My Sin

by David Link on March 2, 2014

I deeply appreciate the discussion in the comments on my last post.  The tangled relationship between anti-discrimination laws and religion is a subject that is worth some real thinking.

Some people are wrestling with how selling a cake got to be a constitutionally (and statutorily) protected “exercise of religion.”  There’s a reason this is confusing.  Religious believers themselves have never really been able to articulate the connection.

I think the problem began back in the 1990s, when religious landlords first began claiming they were exempt from state laws prohibiting marital status discrimination.  In 1996, I represented a heterosexual woman in the first California Supreme Court case to deal with the exemption (Smith v FEHC).  The religious landlady objected to unmarried couples living together, but California law prohibited marital status discrimination in housing.  The landlady’s claim was that by renting her property to people who were obviously sinning (there was no proof of any sexual activity, and she never tried to provide any, but the court accepted the obvious implications), she was “facilitating” their sin.  And in her mind, this was, itself a sin.  So the law was forcing her into participating in the sin her tenants were committing.

This was a novel idea.  Previously, court cases had tended to focus on things that a religion mandated or prohibited (such as working on the sabbath, forced public schooling, etc.).  But in Smith, the landlady’s claim of “facilitating” the sins of others by engaging in commercial activity was neither.  While she provided testimony that one branch of her religion (Presbyterian) thought that facilitating the sins of others was, itself, a sin, another, much larger branch of the same religion disagreed and felt that abiding by general laws like this implicated no moral condemnation.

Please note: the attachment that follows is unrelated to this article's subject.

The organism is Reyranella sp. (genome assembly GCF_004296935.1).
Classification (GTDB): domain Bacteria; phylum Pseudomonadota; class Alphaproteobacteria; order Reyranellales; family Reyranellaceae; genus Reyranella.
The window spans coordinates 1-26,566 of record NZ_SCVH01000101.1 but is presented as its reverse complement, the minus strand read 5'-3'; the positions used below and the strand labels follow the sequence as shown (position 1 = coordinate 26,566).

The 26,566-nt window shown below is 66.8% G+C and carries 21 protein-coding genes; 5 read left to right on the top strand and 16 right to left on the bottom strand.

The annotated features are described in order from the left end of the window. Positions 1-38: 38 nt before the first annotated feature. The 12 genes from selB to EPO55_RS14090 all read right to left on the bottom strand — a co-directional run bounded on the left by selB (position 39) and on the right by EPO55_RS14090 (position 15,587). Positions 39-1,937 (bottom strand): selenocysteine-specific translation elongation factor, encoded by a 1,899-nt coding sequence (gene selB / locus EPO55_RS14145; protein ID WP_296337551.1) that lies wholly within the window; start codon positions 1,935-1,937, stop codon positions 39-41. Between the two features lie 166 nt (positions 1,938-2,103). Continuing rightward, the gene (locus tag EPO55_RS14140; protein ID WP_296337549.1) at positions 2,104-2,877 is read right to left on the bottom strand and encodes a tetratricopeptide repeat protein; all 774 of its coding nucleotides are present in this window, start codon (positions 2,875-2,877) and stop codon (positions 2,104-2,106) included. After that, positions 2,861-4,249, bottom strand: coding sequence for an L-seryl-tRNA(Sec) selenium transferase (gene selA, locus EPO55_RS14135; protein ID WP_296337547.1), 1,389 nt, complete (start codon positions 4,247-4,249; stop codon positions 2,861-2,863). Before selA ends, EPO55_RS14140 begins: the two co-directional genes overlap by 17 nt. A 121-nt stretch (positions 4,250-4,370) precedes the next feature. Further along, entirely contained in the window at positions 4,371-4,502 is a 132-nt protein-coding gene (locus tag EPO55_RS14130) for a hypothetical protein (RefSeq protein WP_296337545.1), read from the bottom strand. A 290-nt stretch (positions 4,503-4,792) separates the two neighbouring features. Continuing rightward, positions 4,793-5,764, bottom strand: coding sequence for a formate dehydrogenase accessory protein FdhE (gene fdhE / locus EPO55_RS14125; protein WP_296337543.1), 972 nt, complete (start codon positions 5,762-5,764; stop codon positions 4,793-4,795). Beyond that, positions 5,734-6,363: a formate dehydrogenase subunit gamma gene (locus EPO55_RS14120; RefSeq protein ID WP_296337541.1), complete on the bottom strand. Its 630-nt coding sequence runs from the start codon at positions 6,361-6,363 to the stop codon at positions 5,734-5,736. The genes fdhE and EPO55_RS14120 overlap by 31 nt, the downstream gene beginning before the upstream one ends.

The problem is that courts can’t go around deciding contested theological questions.  They must exercise an almost complete acceptance of any religious belief, as long as it is sincerely held (which Mrs. Smith’s was).  The U.S. Supreme Court has been very clear about this:  A religious belief “. . . need not be acceptable, logical, consistent, or comprehensible to others in order to merit [free exercise] protection.”

I argued that the protection of the “exercise of religion” ought to be cabined by something.  While courts must defer to religious beliefs, they can examine actions that are in conflict with laws.  Renting apartments would never have been understood by the framers as the kind of exercise of religion they had in mind.

That argument was shot down in less than a paragraph, and that’s probably the right answer.   The problem I saw in the commercial world of religious believers picking and choosing which sins they subjectively felt they were “facilitating” has clearly come to pass.  And there’s little doubt that this will be deployed by individual believers without much theological consistency or precision.  But the role of courts is and should be limited whenever religious issues are being fought over.

There will always be individuals who will distort and mishandle their religion.  But the danger of the government second-guessing religious believers is a far more profound concern.  This will place a burden on lesbians and gay men in some — maybe a lot — of places in the country.  But in the world today, they will not only have options, they will have allies.  This is no small fact.

{ 40 comments }

Doug March 2, 2014 at 1:15 pm